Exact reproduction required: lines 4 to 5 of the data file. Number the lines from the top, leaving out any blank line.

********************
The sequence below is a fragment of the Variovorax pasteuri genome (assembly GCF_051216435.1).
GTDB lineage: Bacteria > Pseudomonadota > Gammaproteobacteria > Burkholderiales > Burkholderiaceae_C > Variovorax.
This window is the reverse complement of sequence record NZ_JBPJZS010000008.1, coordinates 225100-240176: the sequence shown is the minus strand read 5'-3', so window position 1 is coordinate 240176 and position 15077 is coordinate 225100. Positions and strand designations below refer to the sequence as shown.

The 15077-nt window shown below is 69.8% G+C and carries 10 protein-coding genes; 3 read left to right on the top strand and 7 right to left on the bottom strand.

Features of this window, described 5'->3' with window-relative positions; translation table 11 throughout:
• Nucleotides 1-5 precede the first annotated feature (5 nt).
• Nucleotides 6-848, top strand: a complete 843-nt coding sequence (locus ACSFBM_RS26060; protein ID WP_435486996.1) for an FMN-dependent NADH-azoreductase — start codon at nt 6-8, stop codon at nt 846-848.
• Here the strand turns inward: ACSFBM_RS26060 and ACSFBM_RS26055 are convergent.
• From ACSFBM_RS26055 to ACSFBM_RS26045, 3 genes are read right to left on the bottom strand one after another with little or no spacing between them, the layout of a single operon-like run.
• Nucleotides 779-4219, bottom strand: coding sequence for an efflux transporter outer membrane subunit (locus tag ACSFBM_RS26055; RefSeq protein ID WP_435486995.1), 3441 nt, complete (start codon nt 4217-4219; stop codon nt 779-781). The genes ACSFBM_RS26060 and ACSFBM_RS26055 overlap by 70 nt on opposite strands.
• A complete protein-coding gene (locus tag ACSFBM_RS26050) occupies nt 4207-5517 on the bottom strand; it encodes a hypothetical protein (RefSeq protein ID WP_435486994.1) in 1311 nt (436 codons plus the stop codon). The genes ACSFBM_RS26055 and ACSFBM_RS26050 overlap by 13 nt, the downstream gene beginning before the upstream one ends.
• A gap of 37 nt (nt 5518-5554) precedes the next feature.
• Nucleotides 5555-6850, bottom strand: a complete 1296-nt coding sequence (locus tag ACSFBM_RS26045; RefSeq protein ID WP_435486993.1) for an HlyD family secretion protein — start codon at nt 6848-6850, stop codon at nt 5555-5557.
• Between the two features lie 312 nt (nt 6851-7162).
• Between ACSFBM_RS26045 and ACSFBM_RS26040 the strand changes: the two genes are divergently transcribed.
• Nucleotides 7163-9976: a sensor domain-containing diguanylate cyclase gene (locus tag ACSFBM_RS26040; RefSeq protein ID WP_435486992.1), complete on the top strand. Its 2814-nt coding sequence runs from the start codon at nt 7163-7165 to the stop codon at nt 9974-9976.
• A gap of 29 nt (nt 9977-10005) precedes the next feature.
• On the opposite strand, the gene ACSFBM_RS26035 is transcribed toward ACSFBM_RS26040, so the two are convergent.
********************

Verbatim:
The 15077-nt window shown below is 69.8% G+C and carries 10 protein-coding genes; 3 read left to right on the top strand and 7 right to left on the bottom strand.

Features of this window, described 5'->3' with window-relative positions; translation table 11 throughout: